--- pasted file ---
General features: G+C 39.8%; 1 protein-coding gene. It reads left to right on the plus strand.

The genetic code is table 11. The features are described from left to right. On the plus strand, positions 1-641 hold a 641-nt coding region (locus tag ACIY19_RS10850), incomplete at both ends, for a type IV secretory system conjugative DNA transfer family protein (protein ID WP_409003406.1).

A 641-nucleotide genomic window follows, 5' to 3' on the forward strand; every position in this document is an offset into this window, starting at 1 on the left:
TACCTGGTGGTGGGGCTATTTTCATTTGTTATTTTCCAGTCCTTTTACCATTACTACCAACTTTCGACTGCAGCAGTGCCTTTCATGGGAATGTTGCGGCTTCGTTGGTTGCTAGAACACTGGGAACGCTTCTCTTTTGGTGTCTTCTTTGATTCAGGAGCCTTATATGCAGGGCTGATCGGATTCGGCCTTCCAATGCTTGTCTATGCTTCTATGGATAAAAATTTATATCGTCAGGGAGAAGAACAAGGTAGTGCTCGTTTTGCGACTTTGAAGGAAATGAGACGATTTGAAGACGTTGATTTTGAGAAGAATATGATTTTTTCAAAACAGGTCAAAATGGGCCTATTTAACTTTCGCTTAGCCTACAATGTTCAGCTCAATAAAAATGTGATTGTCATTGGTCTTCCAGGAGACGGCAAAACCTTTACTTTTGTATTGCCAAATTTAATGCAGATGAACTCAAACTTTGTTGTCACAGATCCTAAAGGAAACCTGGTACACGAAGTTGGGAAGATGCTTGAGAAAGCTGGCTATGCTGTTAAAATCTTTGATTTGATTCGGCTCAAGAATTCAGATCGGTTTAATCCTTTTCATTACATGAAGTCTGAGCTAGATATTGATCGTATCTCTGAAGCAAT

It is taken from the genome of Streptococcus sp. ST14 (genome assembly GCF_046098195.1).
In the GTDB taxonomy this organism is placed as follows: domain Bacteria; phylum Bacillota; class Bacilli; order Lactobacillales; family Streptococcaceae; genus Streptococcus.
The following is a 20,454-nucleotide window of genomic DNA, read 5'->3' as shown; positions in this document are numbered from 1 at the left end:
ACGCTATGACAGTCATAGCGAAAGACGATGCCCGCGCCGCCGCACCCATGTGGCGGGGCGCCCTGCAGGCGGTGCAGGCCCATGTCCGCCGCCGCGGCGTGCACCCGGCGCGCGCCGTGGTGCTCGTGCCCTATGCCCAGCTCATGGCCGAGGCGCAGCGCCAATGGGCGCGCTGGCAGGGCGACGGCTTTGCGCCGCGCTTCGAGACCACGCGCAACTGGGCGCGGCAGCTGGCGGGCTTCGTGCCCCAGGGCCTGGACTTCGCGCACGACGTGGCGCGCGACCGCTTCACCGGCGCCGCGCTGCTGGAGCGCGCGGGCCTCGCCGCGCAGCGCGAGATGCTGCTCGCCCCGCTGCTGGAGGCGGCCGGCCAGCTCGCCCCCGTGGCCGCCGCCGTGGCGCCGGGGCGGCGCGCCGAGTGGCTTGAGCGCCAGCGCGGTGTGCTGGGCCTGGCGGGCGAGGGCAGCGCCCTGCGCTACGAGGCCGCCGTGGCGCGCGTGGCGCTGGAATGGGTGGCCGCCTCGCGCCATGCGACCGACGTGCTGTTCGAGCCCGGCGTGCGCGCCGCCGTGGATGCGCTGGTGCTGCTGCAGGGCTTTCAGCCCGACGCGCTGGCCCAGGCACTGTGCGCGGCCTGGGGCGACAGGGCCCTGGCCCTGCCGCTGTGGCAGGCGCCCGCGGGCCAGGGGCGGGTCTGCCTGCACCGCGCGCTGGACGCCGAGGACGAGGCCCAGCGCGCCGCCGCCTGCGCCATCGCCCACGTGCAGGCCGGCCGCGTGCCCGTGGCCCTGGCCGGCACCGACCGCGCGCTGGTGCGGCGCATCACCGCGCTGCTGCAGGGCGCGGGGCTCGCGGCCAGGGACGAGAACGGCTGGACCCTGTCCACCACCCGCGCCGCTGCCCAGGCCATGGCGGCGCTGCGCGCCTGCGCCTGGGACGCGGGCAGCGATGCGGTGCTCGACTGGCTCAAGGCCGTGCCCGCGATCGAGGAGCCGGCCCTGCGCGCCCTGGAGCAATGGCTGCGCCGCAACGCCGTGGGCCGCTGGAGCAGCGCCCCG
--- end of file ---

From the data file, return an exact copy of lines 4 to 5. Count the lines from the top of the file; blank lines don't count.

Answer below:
TACCTGGTGGTGGGGCTATTTTCATTTGTTATTTTCCAGTCCTTTTACCATTACTACCAACTTTCGACTGCAGCAGTGCCTTTCATGGGAATGTTGCGGCTTCGTTGGTTGCTAGAACACTGGGAACGCTTCTCTTTTGGTGTCTTCTTTGATTCAGGAGCCTTATATGCAGGGCTGATCGGATTCGGCCTTCCAATGCTTGTCTATGCTTCTATGGATAAAAATTTATATCGTCAGGGAGAAGAACAAGGTAGTGCTCGTTTTGCGACTTTGAAGGAAATGAGACGATTTGAAGACGTTGATTTTGAGAAGAATATGATTTTTTCAAAACAGGTCAAAATGGGCCTATTTAACTTTCGCTTAGCCTACAATGTTCAGCTCAATAAAAATGTGATTGTCATTGGTCTTCCAGGAGACGGCAAAACCTTTACTTTTGTATTGCCAAATTTAATGCAGATGAACTCAAACTTTGTTGTCACAGATCCTAAAGGAAACCTGGTACACGAAGTTGGGAAGATGCTTGAGAAAGCTGGCTATGCTGTTAAAATCTTTGATTTGATTCGGCTCAAGAATTCAGATCGGTTTAATCCTTTTCATTACATGAAGTCTGAGCTAGATATTGATCGTATCTCTGAAGCAAT

It is taken from the genome of Streptococcus sp. ST14 (genome assembly GCF_046098195.1).